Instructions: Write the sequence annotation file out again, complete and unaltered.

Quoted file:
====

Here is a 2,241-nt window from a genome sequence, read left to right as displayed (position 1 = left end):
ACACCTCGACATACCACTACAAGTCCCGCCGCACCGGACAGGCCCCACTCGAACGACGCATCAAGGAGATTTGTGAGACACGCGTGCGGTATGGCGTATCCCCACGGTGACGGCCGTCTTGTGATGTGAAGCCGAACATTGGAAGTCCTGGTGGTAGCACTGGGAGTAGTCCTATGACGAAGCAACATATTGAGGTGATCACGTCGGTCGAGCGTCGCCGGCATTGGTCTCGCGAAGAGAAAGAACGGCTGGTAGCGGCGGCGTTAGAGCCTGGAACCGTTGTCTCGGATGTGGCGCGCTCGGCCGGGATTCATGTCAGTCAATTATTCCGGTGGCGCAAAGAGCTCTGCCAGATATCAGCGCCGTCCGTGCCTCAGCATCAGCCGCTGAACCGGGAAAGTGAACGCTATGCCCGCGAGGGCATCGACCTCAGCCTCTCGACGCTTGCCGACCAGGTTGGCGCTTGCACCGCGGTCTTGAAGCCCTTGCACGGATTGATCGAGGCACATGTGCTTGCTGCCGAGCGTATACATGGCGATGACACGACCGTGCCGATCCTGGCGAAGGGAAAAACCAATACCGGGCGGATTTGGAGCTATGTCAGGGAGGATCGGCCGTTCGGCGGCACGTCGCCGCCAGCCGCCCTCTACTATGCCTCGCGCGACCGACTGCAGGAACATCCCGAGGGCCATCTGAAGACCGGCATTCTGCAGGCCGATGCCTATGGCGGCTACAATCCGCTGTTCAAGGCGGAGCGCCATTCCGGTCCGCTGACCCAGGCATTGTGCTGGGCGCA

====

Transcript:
Here is a 2,241-nt window from a genome sequence, read left to right as displayed (position 1 = left end):
ACACCTCGACATACCACTACAAGTCCCGCCGCACCGGACAGGCCCCACTCGAACGACGCATCAAGGAGATTTGTGAGACACGCGTGCGGTATGGCGTATCCCCACGGTGACGGCCGTCTTGTGATGTGAAGCCGAACATTGGAAGTCCTGGTGGTAGCACTGGGAGTAGTCCTATGACGAAGCAACATATTGAGGTGATCACGTCGGTCGAGCGTCGCCGGCATTGGTCTCGCGAAGAGAAAGAACGGCTGGTAGCGGCGGCGTTAGAGCCTGGAACCGTTGTCTCGGATGTGGCGCGCTCGGCCGGGATTCATGTCAGTCAATTATTCCGGTGGCGCAAAGAGCTCTGCCAGATATCAGCGCCGTCCGTGCCTCAGCATCAGCCGCTGAACCGGGAAAGTGAACGCTATGCCCGCGAGGGCATCGACCTCAGCCTCTCGACGCTTGCCGACCAGGTTGGCGCTTGCACCGCGGTCTTGAAGCCCTTGCACGGATTGATCGAGGCACATGTGCTTGCTGCCGAGCGTATACATGGCGATGACACGACCGTGCCGATCCTGGCGAAGGGAAAAACCAATACCGGGCGGATTTGGAGCTATGTCAGGGAGGATCGGCCGTTCGGCGGCACGTCGCCGCCAGCCGCCCTCTACTATGCCTCGCGCGACCGACTGCAGGAACATCCCGAGGGCCATCTGAAGACCGGCATTCTGCAGGCCGATGCCTATGGCGGCTACAATCCGCTGTTCAAGGCGGAGCGCCATTCCGGTCCGCTGACCCAGGCATTGTGCTGGGCGCA